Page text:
Provincial legislation that takes effect today means children's aid societies are no longer immune from provincial investigation.
Proclaimed on March 1 by the province, the new powers were introduced in Bill 8, the Public Sector and MPP Accountability and Transparency Act, 2014, which amended the Provincial Advocate for Children and Youth Act, 2007.
This means the Office of the Provincial Advocate for Children and Youth now has the authority to investigative matters concerning a child or a group of children receiving services from a children's aid society (CAS) or a residential licensee where a CAS is the placing agency.
This includes systemic investigations into child deaths and critical injuries.
Irwin Elman, the provincial advocate for children and youth, said the goal of the legislation is to strengthen the child welfare system in Ontario.
"My Office is committed to carrying out fair, thorough and transparent investigations with the goal of ensuring young people feel heard, empowered and protected in the child welfare system," Elman said in a news release. "We will also look for ways to support those who have been entrusted to care for the province's children and youth so we can strengthen the child welfare system and help young people reach their full potential."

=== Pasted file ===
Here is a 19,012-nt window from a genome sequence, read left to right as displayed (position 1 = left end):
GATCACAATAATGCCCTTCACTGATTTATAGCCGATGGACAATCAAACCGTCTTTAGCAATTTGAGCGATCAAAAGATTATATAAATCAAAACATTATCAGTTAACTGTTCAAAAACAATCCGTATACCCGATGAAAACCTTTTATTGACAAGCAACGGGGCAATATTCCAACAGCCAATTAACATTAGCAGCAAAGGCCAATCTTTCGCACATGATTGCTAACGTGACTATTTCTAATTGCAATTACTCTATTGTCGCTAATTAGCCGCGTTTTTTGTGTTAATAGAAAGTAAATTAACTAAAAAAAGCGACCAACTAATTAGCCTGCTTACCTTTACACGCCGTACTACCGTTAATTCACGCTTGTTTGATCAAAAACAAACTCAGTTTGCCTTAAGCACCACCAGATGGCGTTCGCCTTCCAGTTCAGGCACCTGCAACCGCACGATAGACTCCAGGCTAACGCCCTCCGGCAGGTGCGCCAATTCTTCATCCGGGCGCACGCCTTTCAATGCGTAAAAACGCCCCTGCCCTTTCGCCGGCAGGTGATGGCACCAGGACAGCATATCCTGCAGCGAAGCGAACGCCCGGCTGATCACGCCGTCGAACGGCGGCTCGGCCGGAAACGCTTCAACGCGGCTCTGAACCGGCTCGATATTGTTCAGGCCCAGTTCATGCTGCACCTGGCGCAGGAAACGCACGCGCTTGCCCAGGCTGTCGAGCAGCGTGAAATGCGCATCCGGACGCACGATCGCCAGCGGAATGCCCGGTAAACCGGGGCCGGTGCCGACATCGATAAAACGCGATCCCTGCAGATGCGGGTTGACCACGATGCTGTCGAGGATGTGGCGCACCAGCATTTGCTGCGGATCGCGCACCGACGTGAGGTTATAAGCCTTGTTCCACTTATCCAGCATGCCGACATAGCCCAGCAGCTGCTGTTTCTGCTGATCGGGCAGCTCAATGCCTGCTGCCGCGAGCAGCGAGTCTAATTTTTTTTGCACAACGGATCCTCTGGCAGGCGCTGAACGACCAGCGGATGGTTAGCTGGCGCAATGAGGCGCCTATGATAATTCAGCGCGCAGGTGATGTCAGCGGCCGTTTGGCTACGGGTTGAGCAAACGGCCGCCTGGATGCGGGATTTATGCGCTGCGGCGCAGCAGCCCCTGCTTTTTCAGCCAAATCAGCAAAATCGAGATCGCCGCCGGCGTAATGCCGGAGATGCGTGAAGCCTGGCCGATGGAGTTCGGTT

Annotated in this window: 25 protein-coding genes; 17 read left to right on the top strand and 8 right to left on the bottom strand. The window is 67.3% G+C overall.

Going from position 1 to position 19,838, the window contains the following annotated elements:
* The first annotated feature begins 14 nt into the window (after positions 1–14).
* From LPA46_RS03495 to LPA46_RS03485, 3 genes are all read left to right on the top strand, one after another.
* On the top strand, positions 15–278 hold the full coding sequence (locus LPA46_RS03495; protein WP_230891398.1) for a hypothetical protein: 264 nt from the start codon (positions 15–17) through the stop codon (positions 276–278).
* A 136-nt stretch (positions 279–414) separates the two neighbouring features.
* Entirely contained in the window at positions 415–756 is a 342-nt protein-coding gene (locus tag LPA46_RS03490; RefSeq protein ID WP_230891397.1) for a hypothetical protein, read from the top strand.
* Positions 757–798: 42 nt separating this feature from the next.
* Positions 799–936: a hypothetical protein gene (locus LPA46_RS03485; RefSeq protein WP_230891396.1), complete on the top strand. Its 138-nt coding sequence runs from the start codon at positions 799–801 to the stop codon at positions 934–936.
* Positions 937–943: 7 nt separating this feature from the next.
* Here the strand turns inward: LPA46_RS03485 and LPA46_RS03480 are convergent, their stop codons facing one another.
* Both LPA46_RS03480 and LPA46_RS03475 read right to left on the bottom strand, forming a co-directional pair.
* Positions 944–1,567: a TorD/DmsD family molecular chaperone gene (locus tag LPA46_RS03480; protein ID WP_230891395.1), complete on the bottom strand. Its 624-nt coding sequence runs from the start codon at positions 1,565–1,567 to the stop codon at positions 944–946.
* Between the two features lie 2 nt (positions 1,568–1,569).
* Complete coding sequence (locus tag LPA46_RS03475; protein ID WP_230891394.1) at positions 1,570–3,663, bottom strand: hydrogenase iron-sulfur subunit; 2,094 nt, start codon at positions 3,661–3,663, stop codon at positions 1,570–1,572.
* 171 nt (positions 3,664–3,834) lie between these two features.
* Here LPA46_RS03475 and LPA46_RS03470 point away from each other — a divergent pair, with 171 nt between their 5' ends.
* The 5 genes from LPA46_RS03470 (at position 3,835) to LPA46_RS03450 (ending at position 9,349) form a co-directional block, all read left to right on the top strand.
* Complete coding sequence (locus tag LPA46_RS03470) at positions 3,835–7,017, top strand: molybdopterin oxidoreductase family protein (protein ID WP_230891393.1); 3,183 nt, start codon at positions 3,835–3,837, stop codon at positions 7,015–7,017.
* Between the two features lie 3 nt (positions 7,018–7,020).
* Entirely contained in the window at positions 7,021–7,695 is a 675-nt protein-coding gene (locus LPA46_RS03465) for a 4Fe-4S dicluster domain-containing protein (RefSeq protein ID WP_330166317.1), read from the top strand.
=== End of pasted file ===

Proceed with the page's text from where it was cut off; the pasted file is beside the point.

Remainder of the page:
Public reports, including findings and recommendations, will be made available following investigations, the office said.
Anyone who has a concern may request an investigation from the Office, but they must exhaust all other available complaint processes. For CAS services, this will include the local CAS's internal complaints process or the Child and Family Services Review Board.
For children's residences, this will include the internal complaints process at the children's residence or the Ministry of Children and Youth Services.
The Advocate's Office can be reached at 1-800-263-2841. For more information on the Office's new Investigative Unit, vist the website. (http://provincialadvocate.on.ca/main/en/about/Investigations.html)
The new investigative power does not extend to other children or youth under the Office's mandate, such as those in youth justice facilities, children with special needs and First Nations children.